Referring to FIG. 4, there is shown another embodiment of a memory card 210 using a plurality of integrated circuit modules 100 (a . . . n), each employing the write protection circuit 40 of the present invention. In the embodiment shown in FIG. 4, all of the WPRT# signal 220, supplied to each of the integrated circuit modules 100 (a . . . n), are connected together. One of the integrated circuit modules 100, e.g., 100a, is chosen to be the master. The NVFF2 register 44 of each of the other integrated circuit modules 100 (b . . . n) is set to the state of "1". Thus, the WPRT# signal 220 supplied to the integrated circuit modules 100 (b . . . n) would control the protect# signal 22 generated internal thereof. The master integrated circuit module 100a would have its NVFF2 register 44 set to "0". Then from the discussion above, the contents of the NVFF1 register 42 of the master integrated circuit module 100a, would generate the WPRT# signal 220 which is supplied to the other integrated circuit modules 100(b . . . n). In addition, the WPRT# signal 220 from the master module 100a would be supplied external to the card 210 to inform other components, such as a processor, or the write status of the card 210. In this manner, a single write protection circuit 40 in one of the integrated circuit modules 10a controls the write protection status of the entire memory card 210.

Referring to FIG. 5, there is shown a state diagram showing the loading of the contents of the NVFF1 register 42 and NVFF2 register 44. As previously discussed with reference to FIG. 1, such a state machine 18 and the operation thereof is well known in the art. In fact, the JEDEC (Joint Electron Devices Engineering Council) has established the protocol standard for the state machine 18 to load the contents of the non-volatile protection register used in an EEPROM.

Before any write operation, the integrated circuit module 100 is always at the state S0. Subsequently, no matter which state the integrated circuit module 100 is at, if no write pulse is detected within a pre-specified time period, the integrated circuit module 100 automatically reverts back to state S0.

If a write pulse is detected to write data consisting of "AA" (hexadecimal) into the address location "1555" (hexadecimal), the integrated circuit module 100 enters into state S1. In the event a second write pulse is detected writing data "55" into address "0AAAA", the integrated circuit module 100 enters into state S2. A third write pulse into the address "15555" with the data being the command would cause the command to be written into the various NVFF registers in the integrated circuit module 100. For example, to load NVFF2 to register 44 to "1", the data would be set at "40". To load NVFF2 to register 44 to content of "0", the data would be set at "B0". To load the contents of NVFF1 register 42 to "1", the data would be set at "C0". Finally, to load the contents of NVFF1 register 42 to a "0", the data would be set at "30".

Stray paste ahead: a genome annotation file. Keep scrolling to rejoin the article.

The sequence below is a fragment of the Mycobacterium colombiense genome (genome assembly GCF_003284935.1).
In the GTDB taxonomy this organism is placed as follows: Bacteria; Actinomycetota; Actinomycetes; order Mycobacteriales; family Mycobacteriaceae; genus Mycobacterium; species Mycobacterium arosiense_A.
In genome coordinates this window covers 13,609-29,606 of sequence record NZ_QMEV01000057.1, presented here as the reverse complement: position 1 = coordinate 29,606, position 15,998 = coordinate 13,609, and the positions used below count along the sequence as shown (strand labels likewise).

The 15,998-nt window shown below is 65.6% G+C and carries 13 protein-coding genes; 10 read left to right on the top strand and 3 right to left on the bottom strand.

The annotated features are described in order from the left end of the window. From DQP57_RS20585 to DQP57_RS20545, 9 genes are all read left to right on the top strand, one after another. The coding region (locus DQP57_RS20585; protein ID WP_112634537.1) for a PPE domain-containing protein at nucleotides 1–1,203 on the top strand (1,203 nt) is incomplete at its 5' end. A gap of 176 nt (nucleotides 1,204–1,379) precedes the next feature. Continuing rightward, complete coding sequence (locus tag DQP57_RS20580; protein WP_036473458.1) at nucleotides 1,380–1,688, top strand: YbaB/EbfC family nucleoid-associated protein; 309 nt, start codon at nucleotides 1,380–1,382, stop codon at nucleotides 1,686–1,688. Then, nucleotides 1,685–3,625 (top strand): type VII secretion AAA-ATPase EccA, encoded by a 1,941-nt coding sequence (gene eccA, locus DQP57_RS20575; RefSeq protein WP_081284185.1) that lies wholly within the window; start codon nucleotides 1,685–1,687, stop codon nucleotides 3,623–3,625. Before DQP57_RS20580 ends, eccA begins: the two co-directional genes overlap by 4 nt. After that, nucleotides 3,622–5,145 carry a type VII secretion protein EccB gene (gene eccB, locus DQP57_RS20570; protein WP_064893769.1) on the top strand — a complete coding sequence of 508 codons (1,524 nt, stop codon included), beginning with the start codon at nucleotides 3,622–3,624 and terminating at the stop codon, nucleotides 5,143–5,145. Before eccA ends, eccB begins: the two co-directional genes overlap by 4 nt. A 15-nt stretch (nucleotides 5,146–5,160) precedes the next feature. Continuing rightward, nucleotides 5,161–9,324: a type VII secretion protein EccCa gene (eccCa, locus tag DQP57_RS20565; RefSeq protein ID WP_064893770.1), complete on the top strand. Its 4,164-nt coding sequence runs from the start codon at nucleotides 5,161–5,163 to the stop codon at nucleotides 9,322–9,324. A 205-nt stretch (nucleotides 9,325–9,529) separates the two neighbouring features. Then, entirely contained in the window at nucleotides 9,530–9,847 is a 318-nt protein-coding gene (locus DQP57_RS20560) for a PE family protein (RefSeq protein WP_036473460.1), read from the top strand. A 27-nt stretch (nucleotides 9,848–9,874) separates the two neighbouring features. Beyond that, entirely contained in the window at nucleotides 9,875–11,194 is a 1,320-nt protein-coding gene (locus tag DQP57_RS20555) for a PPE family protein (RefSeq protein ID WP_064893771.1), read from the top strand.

After the loading of the three correct byte sequences, no real write cycle is applied to the memory array 12. Only NVFF1 register 42 or the NVFF2 register 44 is accessed. Any wrong sequence after state S1 causes an abort to revert back to the state S0. Other coding sequences can also be used to access NVFF1 and NVFF2. The SDP scheme is cited herein only for illustration purpose.

As can be seen from the foregoing, there are many advantages to the apparatus of the present invention. First, the apparatus can be easily implemented into the existing or new systems. Secondly, with the write protection circuit 40 of the present invention, a plurality of the integrated circuit modules, each containing a write protection circuit 40, can be "chained" together to form a memory card, such that the write protection can extend to an entire memory card.

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Classifications
U.S. Classification365/189.08, 365/228, 365/195
International ClassificationG11C7/24
Cooperative ClassificationG11C7/24
European ClassificationG11C7/24
Legal Events
DateCodeEventDescription
Aug 3, 2010ASAssignment
Owner name: GREENLIANT SYSTEMS, INC., CALIFORNIA
Free format text: NUNC PRO TUNC ASSIGNMENT;ASSIGNOR:SILICON STORAGE TECHNOLOGY, INC.;REEL/FRAME:024776/0624
Effective date: 20100521
Free format text: ASSIGNMENT OF ASSIGNORS INTEREST;ASSIGNOR:GREENLIANT SYSTEMS, INC.;REEL/FRAME:024776/0637
Effective date: 20100709
Owner name: GREENLIANT LLC, CALIFORNIA
Dec 3, 2004FPAYFee payment
Year of fee payment: 12
Apr 6, 2001FPAYFee payment
Year of fee payment: 8
Apr 6, 2001SULPSurcharge for late payment
Year of fee payment: 7
Jan 30, 2001REMIMaintenance fee reminder mailed
Sep 25, 1998ASAssignment
Owner name: FOOTHILL CAPITAL CORPORATION, CALIFORNIA
Free format text: SECURITY INTEREST;ASSIGNOR:SILICON STORAGE TECHNOLOGY, INC.;REEL/FRAME:009507/0876
Effective date: 19980922
Jan 13, 1997FPAYFee payment
Year of fee payment: 4
Jan 13, 1997SULPSurcharge for late payment
May 15, 1991ASAssignment
Owner name: SILICON STORAGE TECHNOLOGY, INC.,
Free format text: ASSIGNMENT OF ASSIGNORS INTEREST.;ASSIGNORS:WANG, PING;JENQ, CHING-SHI;REEL/FRAME:005710/0122
Effective date: 19910514